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Corruption causes huge mining revenue losses in DRC
July 30, 2017, 5:24 pm

The Democratic Republic of Congo (DRC) is losing a fifth of all of mining revenues because of corruption and mismanagement, said Global Witness, the international NGO that works to break the link between natural resource exploitation, conflict, corruption, poverty and human rights.

In a report published last week, Global Witness, said at least US$750 million paid by companies to the Congo's tax agencies and state-owned mining company Gecamines disappeared between 2013 and 2015.

Alleging that at least some of the funds were distributed among corrupt networks linked to President Joseph Kabila, the report added that the losses deprived DRC of funds that could have been used on public services.

Congo is Africa's top copper producer and the world's biggest supplier of cobalt, which is used in mobile phones and electric cars. It also produces coltan, diamonds, tin and gold. However, it is wracked by conflict and remains one of the poorest countries in the world.

"Congo's mining revenues should be helping to lift its people out of poverty, but instead huge sums are being siphoned away from the public purse and into unaccountable agencies headed up by people with ties to political elites," said Global Witness in its report.

The findings come amid renewed political unrest in the Congo after the country's election commission announced that a vote to replace Kabila was unlikely to take place this year. The political turmoil and persistently low prices for Congo's exports has caused the Congolese franc to lose 40 percent of its value in the past year.

Global Witness said a key cause of discontent with the regime was the chronic lack of funding by the government in basic services such as schools, hospitals and roads. The main culprit in the diversion of funds was Gecamines, a state-owned company tasked with the exploration, research and production of Congo's mineral deposits, the report said.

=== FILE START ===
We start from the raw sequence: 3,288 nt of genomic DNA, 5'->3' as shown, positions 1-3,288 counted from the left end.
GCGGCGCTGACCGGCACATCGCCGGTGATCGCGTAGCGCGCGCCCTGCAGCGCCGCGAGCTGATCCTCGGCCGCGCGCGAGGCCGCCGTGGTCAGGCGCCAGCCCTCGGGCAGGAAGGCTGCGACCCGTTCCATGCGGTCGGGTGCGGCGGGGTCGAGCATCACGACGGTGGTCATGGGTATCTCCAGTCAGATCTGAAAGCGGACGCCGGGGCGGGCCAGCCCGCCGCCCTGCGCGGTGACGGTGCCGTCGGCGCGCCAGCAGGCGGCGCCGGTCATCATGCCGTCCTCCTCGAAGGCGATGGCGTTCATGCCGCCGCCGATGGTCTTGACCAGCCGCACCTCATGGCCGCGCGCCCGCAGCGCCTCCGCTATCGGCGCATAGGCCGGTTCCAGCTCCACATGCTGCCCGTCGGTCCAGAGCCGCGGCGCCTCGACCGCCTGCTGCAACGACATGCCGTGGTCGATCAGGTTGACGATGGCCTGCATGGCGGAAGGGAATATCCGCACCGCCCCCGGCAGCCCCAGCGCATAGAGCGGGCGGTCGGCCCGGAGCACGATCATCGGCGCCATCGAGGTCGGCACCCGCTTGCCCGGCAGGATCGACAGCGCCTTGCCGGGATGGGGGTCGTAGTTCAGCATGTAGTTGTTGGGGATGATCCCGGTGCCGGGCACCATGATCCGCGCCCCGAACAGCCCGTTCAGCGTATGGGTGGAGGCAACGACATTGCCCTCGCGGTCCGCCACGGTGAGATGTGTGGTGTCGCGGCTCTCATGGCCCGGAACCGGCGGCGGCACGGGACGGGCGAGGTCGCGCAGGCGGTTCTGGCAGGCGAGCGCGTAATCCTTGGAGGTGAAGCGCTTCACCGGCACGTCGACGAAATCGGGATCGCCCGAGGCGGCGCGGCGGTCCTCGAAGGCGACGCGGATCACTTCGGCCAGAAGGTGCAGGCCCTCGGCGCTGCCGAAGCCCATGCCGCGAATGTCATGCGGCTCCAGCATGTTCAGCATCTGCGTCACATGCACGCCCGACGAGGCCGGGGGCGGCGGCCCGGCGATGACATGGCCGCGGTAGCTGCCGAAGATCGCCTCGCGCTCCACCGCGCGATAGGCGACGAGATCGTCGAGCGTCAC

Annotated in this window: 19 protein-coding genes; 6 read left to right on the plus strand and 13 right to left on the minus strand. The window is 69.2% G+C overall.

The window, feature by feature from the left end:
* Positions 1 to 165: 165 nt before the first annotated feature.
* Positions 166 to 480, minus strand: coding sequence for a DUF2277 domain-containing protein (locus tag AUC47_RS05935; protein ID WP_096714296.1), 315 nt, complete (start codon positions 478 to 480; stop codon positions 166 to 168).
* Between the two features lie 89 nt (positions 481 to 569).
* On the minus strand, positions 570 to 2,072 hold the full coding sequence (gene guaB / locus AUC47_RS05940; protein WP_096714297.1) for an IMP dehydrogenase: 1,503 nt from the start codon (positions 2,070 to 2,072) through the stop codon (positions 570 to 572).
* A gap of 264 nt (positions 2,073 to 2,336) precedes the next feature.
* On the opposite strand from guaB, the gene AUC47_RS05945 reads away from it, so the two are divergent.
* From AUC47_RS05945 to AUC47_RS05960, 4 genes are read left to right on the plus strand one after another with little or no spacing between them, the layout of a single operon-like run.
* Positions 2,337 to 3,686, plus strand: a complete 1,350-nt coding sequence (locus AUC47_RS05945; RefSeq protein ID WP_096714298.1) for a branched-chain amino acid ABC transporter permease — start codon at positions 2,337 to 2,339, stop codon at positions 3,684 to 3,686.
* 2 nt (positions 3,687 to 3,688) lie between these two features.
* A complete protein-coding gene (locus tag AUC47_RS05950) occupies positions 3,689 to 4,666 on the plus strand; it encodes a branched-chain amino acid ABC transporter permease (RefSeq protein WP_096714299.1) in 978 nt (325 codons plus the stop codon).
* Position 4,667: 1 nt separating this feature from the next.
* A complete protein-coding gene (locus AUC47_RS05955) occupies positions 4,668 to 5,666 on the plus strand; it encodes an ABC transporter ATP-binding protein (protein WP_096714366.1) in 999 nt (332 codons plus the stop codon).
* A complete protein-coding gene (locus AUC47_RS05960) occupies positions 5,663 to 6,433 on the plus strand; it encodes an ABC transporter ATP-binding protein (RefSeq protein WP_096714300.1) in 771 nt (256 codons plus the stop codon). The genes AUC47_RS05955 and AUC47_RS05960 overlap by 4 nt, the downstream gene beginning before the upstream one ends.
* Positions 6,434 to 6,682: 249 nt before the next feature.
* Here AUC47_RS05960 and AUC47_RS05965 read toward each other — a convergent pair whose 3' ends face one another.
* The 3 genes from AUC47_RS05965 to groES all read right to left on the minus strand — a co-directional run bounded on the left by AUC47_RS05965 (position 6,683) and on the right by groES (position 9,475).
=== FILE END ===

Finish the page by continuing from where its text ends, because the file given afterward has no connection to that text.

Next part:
Gecamines is "hemorrhaging money in suspect transactions ... while simultaneously failing to make any substantial contribution to the national treasury or invest in its own mining operations," the report stated. Global Witness also found the country’s ‘secretive’ tax agencies culpable of keeping back a portion of mining revenues for their own funds, rather than transfer it to the national treasury. The report added that the missing revenues would rise to $1.3 billion when loses at other state bodies and a now-defunct provincial tax body were included.

In its response to the Global Witness report, the president’s spokesperson Lambert Mende said the judiciary would deal with all corruption cases. "We have institutions in charge of handling such cases. The courts are working and if it's true that money from mining revenues is being embezzled, those involved will be brought to court and be prosecuted," said Mr. Mende.

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